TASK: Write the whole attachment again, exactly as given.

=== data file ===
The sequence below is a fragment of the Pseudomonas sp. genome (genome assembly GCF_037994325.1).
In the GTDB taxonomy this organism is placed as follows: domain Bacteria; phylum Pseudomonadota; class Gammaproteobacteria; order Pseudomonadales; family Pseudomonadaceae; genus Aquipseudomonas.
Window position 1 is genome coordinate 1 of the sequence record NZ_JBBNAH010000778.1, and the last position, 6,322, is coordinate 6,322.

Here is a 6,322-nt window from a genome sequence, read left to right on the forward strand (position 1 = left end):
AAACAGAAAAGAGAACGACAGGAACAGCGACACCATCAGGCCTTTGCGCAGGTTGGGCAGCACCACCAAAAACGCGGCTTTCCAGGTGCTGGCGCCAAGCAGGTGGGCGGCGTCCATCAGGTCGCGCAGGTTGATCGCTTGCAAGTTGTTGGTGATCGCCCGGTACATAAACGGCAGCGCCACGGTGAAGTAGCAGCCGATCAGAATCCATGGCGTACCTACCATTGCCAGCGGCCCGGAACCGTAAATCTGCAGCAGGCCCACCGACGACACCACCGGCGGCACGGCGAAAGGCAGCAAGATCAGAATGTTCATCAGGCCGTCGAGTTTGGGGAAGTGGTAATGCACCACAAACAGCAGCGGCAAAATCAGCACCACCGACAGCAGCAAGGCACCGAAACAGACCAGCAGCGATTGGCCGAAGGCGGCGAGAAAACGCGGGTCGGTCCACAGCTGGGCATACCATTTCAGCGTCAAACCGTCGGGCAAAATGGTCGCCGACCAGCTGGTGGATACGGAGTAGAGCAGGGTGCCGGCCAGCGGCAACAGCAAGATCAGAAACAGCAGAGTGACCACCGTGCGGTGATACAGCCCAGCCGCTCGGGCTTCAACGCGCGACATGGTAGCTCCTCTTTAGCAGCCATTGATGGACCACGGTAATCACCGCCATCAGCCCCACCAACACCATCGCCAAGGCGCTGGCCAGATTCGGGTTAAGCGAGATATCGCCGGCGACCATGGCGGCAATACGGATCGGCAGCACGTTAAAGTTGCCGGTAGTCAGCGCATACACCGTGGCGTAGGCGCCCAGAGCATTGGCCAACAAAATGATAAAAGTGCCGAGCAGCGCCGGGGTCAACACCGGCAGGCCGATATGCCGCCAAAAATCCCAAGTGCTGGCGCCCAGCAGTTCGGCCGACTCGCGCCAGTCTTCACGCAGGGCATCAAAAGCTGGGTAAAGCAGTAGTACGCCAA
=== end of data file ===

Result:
The sequence below is a fragment of the Pseudomonas sp. genome (genome assembly GCF_037994325.1).
In the GTDB taxonomy this organism is placed as follows: domain Bacteria; phylum Pseudomonadota; class Gammaproteobacteria; order Pseudomonadales; family Pseudomonadaceae; genus Aquipseudomonas.
Window position 1 is genome coordinate 1 of the sequence record NZ_JBBNAH010000778.1, and the last position, 6,322, is coordinate 6,322.

Here is a 6,322-nt window from a genome sequence, read left to right on the forward strand (position 1 = left end):
AAACAGAAAAGAGAACGACAGGAACAGCGACACCATCAGGCCTTTGCGCAGGTTGGGCAGCACCACCAAAAACGCGGCTTTCCAGGTGCTGGCGCCAAGCAGGTGGGCGGCGTCCATCAGGTCGCGCAGGTTGATCGCTTGCAAGTTGTTGGTGATCGCCCGGTACATAAACGGCAGCGCCACGGTGAAGTAGCAGCCGATCAGAATCCATGGCGTACCTACCATTGCCAGCGGCCCGGAACCGTAAATCTGCAGCAGGCCCACCGACGACACCACCGGCGGCACGGCGAAAGGCAGCAAGATCAGAATGTTCATCAGGCCGTCGAGTTTGGGGAAGTGGTAATGCACCACAAACAGCAGCGGCAAAATCAGCACCACCGACAGCAGCAAGGCACCGAAACAGACCAGCAGCGATTGGCCGAAGGCGGCGAGAAAACGCGGGTCGGTCCACAGCTGGGCATACCATTTCAGCGTCAAACCGTCGGGCAAAATGGTCGCCGACCAGCTGGTGGATACGGAGTAGAGCAGGGTGCCGGCCAGCGGCAACAGCAAGATCAGAAACAGCAGAGTGACCACCGTGCGGTGATACAGCCCAGCCGCTCGGGCTTCAACGCGCGACATGGTAGCTCCTCTTTAGCAGCCATTGATGGACCACGGTAATCACCGCCATCAGCCCCACCAACACCATCGCCAAGGCGCTGGCCAGATTCGGGTTAAGCGAGATATCGCCGGCGACCATGGCGGCAATACGGATCGGCAGCACGTTAAAGTTGCCGGTAGTCAGCGCATACACCGTGGCGTAGGCGCCCAGAGCATTGGCCAACAAAATGATAAAAGTGCCGAGCAGCGCCGGGGTCAACACCGGCAGGCCGATATGCCGCCAAAAATCCCAAGTGCTGGCGCCCAGCAGTTCGGCCGACTCGCGCCAGTCTTCACGCAGGGCATCAAAAGCTGGGTAAAGCAGTAGTACGCCAA